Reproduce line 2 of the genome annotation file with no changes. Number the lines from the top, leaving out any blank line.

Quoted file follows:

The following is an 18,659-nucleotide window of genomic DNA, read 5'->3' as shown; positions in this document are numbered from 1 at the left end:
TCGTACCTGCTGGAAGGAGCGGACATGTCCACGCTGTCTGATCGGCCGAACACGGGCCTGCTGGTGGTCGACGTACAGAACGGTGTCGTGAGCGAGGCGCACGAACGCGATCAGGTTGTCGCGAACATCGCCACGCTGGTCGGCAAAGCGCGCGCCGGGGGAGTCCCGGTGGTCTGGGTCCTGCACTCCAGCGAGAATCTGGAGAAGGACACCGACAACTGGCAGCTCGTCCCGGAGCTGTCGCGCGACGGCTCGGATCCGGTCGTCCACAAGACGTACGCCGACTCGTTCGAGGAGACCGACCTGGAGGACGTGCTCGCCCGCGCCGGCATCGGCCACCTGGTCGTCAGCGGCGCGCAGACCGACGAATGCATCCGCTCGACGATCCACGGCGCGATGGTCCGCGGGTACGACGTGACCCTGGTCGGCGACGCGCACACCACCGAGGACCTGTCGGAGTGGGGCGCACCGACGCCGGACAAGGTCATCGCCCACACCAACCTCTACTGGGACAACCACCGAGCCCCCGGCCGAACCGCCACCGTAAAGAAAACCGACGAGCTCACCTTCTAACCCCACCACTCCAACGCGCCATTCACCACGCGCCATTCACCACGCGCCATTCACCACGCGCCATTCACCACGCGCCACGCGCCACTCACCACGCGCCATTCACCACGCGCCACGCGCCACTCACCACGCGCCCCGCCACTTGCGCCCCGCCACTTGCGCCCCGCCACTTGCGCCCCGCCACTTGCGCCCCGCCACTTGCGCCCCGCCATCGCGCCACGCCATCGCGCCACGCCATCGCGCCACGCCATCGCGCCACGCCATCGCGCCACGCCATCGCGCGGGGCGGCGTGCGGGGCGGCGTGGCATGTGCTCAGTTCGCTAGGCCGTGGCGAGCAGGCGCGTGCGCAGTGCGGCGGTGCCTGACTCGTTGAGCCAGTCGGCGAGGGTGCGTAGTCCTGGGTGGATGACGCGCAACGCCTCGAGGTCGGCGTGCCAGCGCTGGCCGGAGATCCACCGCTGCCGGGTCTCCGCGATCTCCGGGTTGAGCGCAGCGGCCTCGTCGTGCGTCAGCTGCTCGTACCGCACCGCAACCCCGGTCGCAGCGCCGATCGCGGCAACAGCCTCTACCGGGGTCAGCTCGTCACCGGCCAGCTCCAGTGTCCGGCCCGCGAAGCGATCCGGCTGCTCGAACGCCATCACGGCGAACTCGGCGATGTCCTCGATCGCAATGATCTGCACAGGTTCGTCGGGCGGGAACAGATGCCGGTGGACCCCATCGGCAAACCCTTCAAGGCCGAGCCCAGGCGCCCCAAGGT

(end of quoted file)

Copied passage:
TCGTACCTGCTGGAAGGAGCGGACATGTCCACGCTGTCTGATCGGCCGAACACGGGCCTGCTGGTGGTCGACGTACAGAACGGTGTCGTGAGCGAGGCGCACGAACGCGATCAGGTTGTCGCGAACATCGCCACGCTGGTCGGCAAAGCGCGCGCCGGGGGAGTCCCGGTGGTCTGGGTCCTGCACTCCAGCGAGAATCTGGAGAAGGACACCGACAACTGGCAGCTCGTCCCGGAGCTGTCGCGCGACGGCTCGGATCCGGTCGTCCACAAGACGTACGCCGACTCGTTCGAGGAGACCGACCTGGAGGACGTGCTCGCCCGCGCCGGCATCGGCCACCTGGTCGTCAGCGGCGCGCAGACCGACGAATGCATCCGCTCGACGATCCACGGCGCGATGGTCCGCGGGTACGACGTGACCCTGGTCGGCGACGCGCACACCACCGAGGACCTGTCGGAGTGGGGCGCACCGACGCCGGACAAGGTCATCGCCCACACCAACCTCTACTGGGACAACCACCGAGCCCCCGGCCGAACCGCCACCGTAAAGAAAACCGACGAGCTCACCTTCTAACCCCACCACTCCAACGCGCCATTCACCACGCGCCATTCACCACGCGCCATTCACCACGCGCCATTCACCACGCGCCACGCGCCACTCACCACGCGCCATTCACCACGCGCCACGCGCCACTCACCACGCGCCCCGCCACTTGCGCCCCGCCACTTGCGCCCCGCCACTTGCGCCCCGCCACTTGCGCCCCGCCACTTGCGCCCCGCCATCGCGCCACGCCATCGCGCCACGCCATCGCGCCACGCCATCGCGCCACGCCATCGCGCCACGCCATCGCGCGGGGCGGCGTGCGGGGCGGCGTGGCATGTGCTCAGTTCGCTAGGCCGTGGCGAGCAGGCGCGTGCGCAGTGCGGCGGTGCCTGACTCGTTGAGCCAGTCGGCGAGGGTGCGTAGTCCTGGGTGGATGACGCGCAACGCCTCGAGGTCGGCGTGCCAGCGCTGGCCGGAGATCCACCGCTGCCGGGTCTCCGCGATCTCCGGGTTGAGCGCAGCGGCCTCGTCGTGCGTCAGCTGCTCGTACCGCACCGCAACCCCGGTCGCAGCGCCGATCGCGGCAACAGCCTCTACCGGGGTCAGCTCGTCACCGGCCAGCTCCAGTGTCCGGCCCGCGAAGCGATCCGGCTGCTCGAACGCCATCACGGCGAACTCGGCGATGTCCTCGATCGCAATGATCTGCACAGGTTCGTCGGGCGGGAACAGATGCCGGTGGACCCCATCGGCAAACCCTTCAAGGCCGAGCCCAGGCGCCCCAAGGT